I’m in Korea and Japan for two weeks on business, and I thought my email home might make a reasonable sort of blog post, so here goes:
I’ve arrived safely and found my way through the usual hassles of getting cash, bus to hotel, checked in, and so forth. Now I’m in the club floor lounge enjoying their free happy hour drinks and fussy snacks, and it’s all so comparable to the Hilton Paddington lounge (but a lot fancier) that it feels like you ought to be here, Mom and V. I’m having a negroni in your honor. I don’t see any orange marmalade, so no breakfast martinis for me…
I’m staying at the Grand Intercontinental in the convention center district, which seems to be a fairly recently developed area, and it’s pretty darned posh. The room is modest in size but luxuriously fitted out; I’ll have to take some pictures for you. It’s more similar to the St Regis in Shanghai, except that the prices are closer to American prices–and no iron in the room means that getting two shirts and a suit jacket pressed is going to set me back about W27,000, roughly $28.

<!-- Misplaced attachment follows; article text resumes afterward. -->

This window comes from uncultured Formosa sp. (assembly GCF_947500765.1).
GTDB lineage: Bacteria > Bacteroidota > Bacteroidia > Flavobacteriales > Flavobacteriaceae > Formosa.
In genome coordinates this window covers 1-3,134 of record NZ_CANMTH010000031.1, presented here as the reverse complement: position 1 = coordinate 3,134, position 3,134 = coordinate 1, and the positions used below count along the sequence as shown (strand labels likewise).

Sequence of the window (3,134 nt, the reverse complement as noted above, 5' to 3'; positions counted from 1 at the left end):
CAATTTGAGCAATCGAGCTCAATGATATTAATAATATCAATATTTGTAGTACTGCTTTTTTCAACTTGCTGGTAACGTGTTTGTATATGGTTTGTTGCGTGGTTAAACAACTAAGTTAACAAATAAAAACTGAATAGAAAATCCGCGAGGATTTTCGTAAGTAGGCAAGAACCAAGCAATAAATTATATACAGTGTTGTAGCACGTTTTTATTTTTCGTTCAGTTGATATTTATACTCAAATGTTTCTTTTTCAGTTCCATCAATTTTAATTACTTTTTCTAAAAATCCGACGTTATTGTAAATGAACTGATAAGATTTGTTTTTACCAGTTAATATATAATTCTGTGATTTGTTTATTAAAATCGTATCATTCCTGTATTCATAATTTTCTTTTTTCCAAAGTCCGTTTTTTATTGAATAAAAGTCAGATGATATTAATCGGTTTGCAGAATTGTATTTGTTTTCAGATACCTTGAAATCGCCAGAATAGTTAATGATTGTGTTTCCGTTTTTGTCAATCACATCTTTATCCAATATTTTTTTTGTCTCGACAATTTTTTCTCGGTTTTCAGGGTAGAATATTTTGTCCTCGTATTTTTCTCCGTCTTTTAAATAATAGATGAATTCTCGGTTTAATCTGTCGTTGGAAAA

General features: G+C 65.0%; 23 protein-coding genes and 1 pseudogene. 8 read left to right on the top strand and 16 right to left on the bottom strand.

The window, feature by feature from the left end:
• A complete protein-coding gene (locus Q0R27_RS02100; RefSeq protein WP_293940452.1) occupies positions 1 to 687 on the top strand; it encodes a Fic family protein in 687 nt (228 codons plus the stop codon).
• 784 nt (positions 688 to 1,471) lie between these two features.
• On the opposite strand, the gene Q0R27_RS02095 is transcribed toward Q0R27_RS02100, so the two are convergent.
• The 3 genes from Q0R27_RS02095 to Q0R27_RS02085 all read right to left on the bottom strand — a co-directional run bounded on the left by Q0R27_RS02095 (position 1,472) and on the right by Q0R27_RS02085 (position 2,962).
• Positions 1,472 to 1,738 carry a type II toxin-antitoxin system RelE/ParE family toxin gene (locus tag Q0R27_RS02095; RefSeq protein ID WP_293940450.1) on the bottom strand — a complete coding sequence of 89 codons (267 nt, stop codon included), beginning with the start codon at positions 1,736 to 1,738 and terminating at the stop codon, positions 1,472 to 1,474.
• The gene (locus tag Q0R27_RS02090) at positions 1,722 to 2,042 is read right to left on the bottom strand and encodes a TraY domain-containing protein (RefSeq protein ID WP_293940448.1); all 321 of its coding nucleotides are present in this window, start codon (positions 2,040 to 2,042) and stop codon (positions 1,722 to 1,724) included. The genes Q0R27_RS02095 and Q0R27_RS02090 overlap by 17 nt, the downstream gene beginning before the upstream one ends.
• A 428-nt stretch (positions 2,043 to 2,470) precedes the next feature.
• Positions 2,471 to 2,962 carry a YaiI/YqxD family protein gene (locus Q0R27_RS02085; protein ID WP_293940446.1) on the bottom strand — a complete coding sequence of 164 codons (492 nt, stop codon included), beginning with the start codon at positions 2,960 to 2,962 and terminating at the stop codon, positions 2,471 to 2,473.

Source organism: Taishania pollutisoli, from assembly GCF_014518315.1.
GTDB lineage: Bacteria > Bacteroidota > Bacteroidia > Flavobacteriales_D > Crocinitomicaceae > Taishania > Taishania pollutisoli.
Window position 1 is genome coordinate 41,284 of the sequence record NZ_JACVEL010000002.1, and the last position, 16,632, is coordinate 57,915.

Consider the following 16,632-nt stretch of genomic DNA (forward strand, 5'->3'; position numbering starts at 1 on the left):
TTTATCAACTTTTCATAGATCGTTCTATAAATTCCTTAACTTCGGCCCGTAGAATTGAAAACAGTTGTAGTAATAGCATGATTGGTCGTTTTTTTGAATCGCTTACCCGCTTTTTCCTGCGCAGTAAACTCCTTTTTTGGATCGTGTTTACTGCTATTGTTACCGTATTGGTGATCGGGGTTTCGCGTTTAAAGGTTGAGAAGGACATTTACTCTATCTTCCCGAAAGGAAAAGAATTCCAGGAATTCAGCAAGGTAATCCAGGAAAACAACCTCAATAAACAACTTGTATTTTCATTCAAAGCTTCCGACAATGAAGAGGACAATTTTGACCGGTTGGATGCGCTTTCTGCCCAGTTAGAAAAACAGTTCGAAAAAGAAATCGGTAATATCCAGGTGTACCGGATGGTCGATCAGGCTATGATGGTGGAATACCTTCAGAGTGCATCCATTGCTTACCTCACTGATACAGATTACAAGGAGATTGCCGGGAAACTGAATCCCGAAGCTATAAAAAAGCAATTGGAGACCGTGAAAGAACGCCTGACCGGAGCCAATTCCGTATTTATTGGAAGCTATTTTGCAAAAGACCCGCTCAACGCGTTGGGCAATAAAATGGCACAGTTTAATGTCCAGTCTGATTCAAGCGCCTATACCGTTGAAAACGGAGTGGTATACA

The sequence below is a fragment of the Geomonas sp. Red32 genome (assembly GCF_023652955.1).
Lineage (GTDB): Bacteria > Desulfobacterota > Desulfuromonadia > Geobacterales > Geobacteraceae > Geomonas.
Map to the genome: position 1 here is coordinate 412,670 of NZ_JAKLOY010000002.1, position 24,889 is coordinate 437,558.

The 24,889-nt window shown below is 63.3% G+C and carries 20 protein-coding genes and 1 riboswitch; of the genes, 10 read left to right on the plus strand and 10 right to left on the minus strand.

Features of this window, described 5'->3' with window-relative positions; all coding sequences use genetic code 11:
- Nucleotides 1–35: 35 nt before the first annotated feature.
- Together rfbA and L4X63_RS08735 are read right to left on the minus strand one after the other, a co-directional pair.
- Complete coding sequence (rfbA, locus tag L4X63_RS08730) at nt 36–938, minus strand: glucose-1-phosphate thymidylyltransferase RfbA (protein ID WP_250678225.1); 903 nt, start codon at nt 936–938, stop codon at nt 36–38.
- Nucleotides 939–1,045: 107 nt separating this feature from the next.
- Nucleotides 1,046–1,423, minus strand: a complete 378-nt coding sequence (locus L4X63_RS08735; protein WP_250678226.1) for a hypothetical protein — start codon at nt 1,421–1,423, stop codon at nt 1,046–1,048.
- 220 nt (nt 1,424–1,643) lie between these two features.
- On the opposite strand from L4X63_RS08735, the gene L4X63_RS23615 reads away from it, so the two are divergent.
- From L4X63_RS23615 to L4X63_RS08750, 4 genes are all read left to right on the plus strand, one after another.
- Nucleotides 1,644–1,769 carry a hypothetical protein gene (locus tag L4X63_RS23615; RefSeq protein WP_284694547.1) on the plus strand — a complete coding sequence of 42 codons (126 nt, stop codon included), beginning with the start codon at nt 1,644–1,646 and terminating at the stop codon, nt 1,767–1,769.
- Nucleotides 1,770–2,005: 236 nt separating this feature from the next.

It’s a long flight here–12 hours doesn’t seem that long until you spend it in an airplane seat after several hours knocking around an airport. Food wasn’t great, but we had a decent selection of movies–I watched Family Stone, Geisha, and Rumor Has It. I’m pretty tired, but the good thing about flying to Asia is you get here in the evening, and you feel like crap, so you have a bite and a drink and just go to bed, and jetlag isn’t so much an issue. It’s 5:30am body time but 8:30pm local time.
My seatmate was a pleasant older roundeye woman from LA who is marketing manager for a Korean tourism agency, but she was a bit more interesting than you’d expect from that description: daughter of New Jersey dad, Irish war bride mom, lived here in Seoul for last two years of high school when her dad was stationed here, married a Korean man, knows Korean, etc. She gave me some pointers. Turns out next Friday (my last full day here, with both Thu and Fri to be days off) is both Children’s Day and Buddha’s Birthday, so it’ll be a big spectacle with parades and all that. I’ll have to summon the energy to take my camera and be a tourist.
My mobile phone doesn’t work here and won’t work in Japan, either, and so far I’ve decided not to rent a phone, so for now email is the best way to reach me. Internet is free in the lounge, though, so Skype turns out to be the way to check my voicemail, call home, etc. If you sign up for Skype you can call me for nothing, assuming I’m online, and in the meantime I can “call” numbers anywhere in the world for about 1¢/min. The call quality could be better, but $2-4/minute for actual telephony makes me care less about that.